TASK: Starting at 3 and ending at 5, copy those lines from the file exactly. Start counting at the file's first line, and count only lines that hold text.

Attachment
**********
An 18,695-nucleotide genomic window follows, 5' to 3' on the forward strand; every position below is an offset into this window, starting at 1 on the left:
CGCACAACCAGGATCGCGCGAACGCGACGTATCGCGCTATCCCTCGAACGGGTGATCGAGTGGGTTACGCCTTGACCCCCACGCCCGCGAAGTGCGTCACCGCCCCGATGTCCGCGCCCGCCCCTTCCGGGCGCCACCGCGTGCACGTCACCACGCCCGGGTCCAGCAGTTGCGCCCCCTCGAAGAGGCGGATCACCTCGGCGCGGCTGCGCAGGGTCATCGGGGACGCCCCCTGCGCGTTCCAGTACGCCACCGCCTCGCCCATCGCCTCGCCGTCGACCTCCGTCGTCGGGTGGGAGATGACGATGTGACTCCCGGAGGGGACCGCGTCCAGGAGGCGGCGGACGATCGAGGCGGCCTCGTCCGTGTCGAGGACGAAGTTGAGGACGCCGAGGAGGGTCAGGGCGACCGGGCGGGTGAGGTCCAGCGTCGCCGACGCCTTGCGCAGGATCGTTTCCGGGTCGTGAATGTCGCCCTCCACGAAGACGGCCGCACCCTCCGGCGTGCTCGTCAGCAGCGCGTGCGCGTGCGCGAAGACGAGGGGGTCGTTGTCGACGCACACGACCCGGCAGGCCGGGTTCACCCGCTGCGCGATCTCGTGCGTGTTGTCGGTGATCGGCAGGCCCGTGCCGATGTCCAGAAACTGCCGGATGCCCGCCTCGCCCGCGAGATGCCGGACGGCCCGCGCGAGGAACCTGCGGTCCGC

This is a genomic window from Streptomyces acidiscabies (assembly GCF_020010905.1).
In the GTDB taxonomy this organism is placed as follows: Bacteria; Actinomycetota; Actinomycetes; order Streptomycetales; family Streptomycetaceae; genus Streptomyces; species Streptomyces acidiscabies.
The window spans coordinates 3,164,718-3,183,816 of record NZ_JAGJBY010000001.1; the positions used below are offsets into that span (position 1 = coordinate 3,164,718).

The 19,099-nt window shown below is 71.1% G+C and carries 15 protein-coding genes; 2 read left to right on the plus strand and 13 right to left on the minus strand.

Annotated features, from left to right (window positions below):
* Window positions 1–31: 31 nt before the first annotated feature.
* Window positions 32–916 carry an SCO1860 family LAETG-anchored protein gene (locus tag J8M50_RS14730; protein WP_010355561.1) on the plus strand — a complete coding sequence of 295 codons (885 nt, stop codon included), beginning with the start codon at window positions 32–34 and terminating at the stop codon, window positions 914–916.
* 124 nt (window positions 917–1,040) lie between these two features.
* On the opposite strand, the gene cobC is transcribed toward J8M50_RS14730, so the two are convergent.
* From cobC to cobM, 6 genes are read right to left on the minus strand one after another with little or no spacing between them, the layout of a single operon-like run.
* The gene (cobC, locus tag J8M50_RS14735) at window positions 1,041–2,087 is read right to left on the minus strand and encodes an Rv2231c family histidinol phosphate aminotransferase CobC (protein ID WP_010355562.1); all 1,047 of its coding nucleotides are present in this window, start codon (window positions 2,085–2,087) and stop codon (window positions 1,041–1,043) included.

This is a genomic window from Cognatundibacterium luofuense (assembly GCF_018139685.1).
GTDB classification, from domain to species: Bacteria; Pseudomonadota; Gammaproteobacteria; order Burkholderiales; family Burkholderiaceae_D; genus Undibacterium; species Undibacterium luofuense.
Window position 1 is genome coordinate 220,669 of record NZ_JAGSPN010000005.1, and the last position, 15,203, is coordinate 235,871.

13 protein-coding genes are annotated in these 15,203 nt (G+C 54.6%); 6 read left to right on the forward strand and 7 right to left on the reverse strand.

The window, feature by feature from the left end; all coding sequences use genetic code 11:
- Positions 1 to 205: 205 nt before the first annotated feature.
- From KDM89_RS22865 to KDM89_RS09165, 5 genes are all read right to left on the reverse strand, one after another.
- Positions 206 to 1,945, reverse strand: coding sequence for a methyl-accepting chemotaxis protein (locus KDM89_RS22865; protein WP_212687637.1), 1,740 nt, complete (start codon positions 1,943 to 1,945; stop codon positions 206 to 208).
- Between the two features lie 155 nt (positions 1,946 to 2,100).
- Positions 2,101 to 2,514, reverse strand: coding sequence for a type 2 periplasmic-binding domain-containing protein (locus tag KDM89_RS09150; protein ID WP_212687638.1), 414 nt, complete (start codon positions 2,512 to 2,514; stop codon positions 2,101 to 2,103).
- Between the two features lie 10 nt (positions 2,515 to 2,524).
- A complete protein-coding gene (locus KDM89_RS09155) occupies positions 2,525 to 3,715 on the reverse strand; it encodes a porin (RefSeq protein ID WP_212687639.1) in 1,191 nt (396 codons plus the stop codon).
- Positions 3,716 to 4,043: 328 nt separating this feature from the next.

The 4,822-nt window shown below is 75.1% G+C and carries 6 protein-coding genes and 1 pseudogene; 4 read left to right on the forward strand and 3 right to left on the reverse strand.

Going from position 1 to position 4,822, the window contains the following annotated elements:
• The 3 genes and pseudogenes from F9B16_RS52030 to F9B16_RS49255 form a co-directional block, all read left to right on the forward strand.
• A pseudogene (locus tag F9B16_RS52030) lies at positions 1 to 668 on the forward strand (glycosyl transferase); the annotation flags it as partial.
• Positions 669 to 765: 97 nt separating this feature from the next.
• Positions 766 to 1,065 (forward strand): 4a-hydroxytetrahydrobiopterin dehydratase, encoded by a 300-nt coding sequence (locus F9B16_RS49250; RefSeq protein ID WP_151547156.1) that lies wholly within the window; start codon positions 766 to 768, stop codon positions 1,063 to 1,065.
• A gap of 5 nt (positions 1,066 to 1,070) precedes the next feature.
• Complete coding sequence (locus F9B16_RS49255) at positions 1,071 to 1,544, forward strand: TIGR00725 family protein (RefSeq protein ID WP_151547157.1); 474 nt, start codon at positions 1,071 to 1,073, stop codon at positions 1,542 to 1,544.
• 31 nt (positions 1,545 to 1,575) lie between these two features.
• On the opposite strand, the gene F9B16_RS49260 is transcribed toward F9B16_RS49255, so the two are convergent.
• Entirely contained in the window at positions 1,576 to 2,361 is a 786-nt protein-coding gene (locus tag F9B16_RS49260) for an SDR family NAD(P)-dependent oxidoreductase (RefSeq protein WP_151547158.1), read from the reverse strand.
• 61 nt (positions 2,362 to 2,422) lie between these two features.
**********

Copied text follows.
This is a genomic window from Streptomyces acidiscabies (assembly GCF_020010905.1).
In the GTDB taxonomy this organism is placed as follows: Bacteria; Actinomycetota; Actinomycetes; order Streptomycetales; family Streptomycetaceae; genus Streptomyces; species Streptomyces acidiscabies.
The window spans coordinates 3,164,718-3,183,816 of record NZ_JAGJBY010000001.1; the positions used below are offsets into that span (position 1 = coordinate 3,164,718).